The spatio-temporal variation was assessed through the analysis of the percent cover of living substrate, generic richness (GR), and abundance of coral colonies. A two-way analysis of variance (ANOVA) was performed, with stations and years when samples were collected as fixed factors. GR and abundance data were log (x + 1) transformed, and arcsin transformation was applied to percent cover data to satisfy the assumptions of parametric tests. When ANOVA results indicated significant differences, post-hoc Student-Neuman-Keuls (SNK) tests were performed to compare values between pairs of stations and years. We used the Bonferroni correction for multiple tests to avoid Type 1 error.
To examine the influence of shelf position on the structure of coral assemblages, Pearson correlation coefficients (r) were calculated between percent cover, GR and abundance of corals at each station (n = 10), and its distance to the shore (for stations of fringing reefs within bays, we used the distance to the bay-head). Correlation analyses were also used to assess relationships between juvenile and adult spatial distribution. Pearson (r) coefficients were calculated between the mean abundance of adults and juveniles at each station, for the overall assemblages (all genera pooled) and for the seven major coral genera.
Finally, we used non-metric multidimensional scaling (MDS) to examine interannual variation in the composition of the coral assemblage based on the Bray–Curtis dissimilarity index of the abundance of coral genera recorded annually. Analyses were conducted in R version 3.1.0.

3. Results

For each year, the percent cover of corals, turf and encrusting coralline algae (ECA) were spatially variable among the 10 stations (Figure 2; ANOVA, all p < 0.0001, see Supplementary Table S2). Macroalgal percent cover was variable between stations in 2007 and 2008, but not in 2006. The highest coral cover values (> 30%) were recorded at the Maa stations (MA) and one mid-shelf station (MS1; Figure 2A). Coral percent cover was highly similar among the fringing reefs of Sainte-Marie (SM) and Grande Rade (GR), and one barrier reef station (BA2). A decreasing trend was observed at mid-shelf stations (MS), whereas values increased at barrier reef station BA1. However, these variations were not statistically significant (ANOVA, p > 0.05). Turf percent cover was low at barrier reef stations, high at most fringing reef stations (except at SM1), and increased at mid-shelf reef stations (Figure 2B). An opposite pattern was observed for ECA, with the highest values exhibited at barrier reef stations and the mid-shelf station MS2, whereas values were much lower at other stations (Figure 2C). Macroalgal percent cover was generally low (<10%), except at the mid-shelf station MS1 in 2007 (Figure 2D).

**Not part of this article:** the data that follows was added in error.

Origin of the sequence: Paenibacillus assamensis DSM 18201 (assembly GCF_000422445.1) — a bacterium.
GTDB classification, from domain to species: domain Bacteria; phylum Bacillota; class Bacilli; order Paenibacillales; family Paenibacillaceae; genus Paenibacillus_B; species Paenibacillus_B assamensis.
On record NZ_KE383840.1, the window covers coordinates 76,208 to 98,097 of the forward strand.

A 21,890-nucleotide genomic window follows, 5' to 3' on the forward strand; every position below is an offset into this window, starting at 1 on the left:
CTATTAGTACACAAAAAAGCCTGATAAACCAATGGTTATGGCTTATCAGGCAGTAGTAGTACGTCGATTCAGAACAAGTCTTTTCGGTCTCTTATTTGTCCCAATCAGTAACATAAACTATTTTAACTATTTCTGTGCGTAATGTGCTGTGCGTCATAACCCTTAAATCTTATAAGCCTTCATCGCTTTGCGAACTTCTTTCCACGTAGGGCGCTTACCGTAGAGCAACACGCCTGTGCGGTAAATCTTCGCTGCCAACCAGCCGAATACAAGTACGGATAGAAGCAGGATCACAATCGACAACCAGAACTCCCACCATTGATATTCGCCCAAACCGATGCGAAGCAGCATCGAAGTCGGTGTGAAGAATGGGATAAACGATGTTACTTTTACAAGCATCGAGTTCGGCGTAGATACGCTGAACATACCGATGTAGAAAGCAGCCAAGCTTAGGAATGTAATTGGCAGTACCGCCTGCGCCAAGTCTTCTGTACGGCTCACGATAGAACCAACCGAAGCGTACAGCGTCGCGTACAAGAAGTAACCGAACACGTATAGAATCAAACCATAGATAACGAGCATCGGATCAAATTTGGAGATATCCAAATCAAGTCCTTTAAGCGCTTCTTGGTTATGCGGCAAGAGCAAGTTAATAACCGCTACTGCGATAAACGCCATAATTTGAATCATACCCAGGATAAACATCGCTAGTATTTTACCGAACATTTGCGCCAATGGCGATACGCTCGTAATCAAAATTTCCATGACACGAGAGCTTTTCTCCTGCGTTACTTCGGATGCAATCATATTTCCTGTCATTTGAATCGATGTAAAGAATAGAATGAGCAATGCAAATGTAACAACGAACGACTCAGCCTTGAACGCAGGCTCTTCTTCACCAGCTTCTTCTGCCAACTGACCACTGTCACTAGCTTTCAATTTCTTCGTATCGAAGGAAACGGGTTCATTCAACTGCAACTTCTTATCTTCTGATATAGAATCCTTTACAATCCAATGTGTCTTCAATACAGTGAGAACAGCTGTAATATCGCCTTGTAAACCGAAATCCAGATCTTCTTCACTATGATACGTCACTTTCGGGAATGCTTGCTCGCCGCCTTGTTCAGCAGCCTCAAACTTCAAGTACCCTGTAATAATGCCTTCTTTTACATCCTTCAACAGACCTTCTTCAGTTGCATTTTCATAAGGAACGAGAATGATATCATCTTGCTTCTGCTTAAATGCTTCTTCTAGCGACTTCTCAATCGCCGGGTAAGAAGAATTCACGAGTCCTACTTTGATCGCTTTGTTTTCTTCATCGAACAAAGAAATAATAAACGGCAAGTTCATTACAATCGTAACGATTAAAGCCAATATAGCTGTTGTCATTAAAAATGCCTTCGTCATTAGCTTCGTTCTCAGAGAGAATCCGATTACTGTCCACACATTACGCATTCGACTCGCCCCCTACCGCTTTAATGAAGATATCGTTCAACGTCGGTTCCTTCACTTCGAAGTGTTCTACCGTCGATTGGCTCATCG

A total of 38 coral genera were recorded in 2006, 37 in 2007 and 36 in 2008. For each year, the mean generic richness (GR) varied significantly among the 10 stations, for both adult and juvenile assemblages (Figure 3; ANOVA, all p < 0.001, see Supplementary Table S3). The highest GR values for adult corals were recorded at one mid-shelf station (MS2) and one fringing station (RA1; Figure 3A). There were relatively high GR values of juveniles at MS2 and RA1, and at barrier reef stations (BA1 and BA2; Figure 3B). For both adults and juveniles, the GR at each station was highly similar each year; there was no significant temporal variability (ANOVA, p > 0.05). However, the spatial variation in GR of adults was strongly and positively correlated with that of juveniles for each of the three years (r = 0.728, 0.840 and 0.798 for 2006, 2007 and 2008, respectively; p < 0.001).
The mean overall abundance (all genera pooled) was also highly variable among the 10 stations for each of the three years, for both adults and juveniles (Figure 4; ANOVA, all p < 0.0001, see Supplementary Table S4). The highest adult abundances were found at barrier reef (BA) stations, one mid-shelf reef (MS2), and one fringing reef stations (RA1), whereas values were significantly lower at stations RA2 and MA1 located at the Grande Rade and Maa bays, respectively (Figure 4A). Adult coral abundances were highly similar among the three years of the survey at most stations. Only one station, MS2, showed significant temporal variability with decreasing abundances between 2006 and 2008. For juveniles, four stations (MA1, MS2, BA1 and BA2) showed significantly higher abundances recorded in 2008 than in prior years (Figure 4B). Spatial variation in the abundance of adults was strongly and positively correlated with that of juveniles in 2007 and 2008 (r = 0.886, and 0.854, respectively; p < 0.001), but not in 2006 (r = 0.570, p = 0.083).
Coral percent cover, and GR of both adult and juvenile corals were not significantly correlated with the shelf-position (Table 1). In contrast, abundance of adult and juvenile colonies were positively correlated with the distance to the shore. In addition, these significant correlations were recorded for each of the three years of the survey.
A significant spatial variation for all the seven major coral genera was recorded for both adults and juveniles (Figure 5; ANOVA, all p < 0.001). Juvenile and adult colonies of Acropora, Pocillopora, Galaxea, and Stylophora were more abundant at mid-shelf and barrier reef stations, whereas higher abundance of Porites and Dipsastraea (formerly Favia, partim) were recorded at fringing reef stations. Adult and juvenile colonies of Montipora showed high abundance values at some fringing reef (SM1) and barrier reef (BA1) stations, together with mid-shelf stations (MS1 and MS2). Interannual variability of adult abundance was restricted to few stations, with a decrease of Acropora, Pocillopora, and Stylophora and an increase of Porites at MS2. For juveniles, we detected a significant increase of Acropora, Porites, Montipora, and Galaxea abundance in 2008 at MS2 and at one of the barrier reef stations, together with Stylophora. A significant increase of Dipsastraea juvenile abundance was also recorded in 2008 at one fringing reef station (RA1). The spatial variation in juvenile and adult abundances was highly and positively correlated on all years for all coral genera, except in 2008 for Montipora (Figure 5).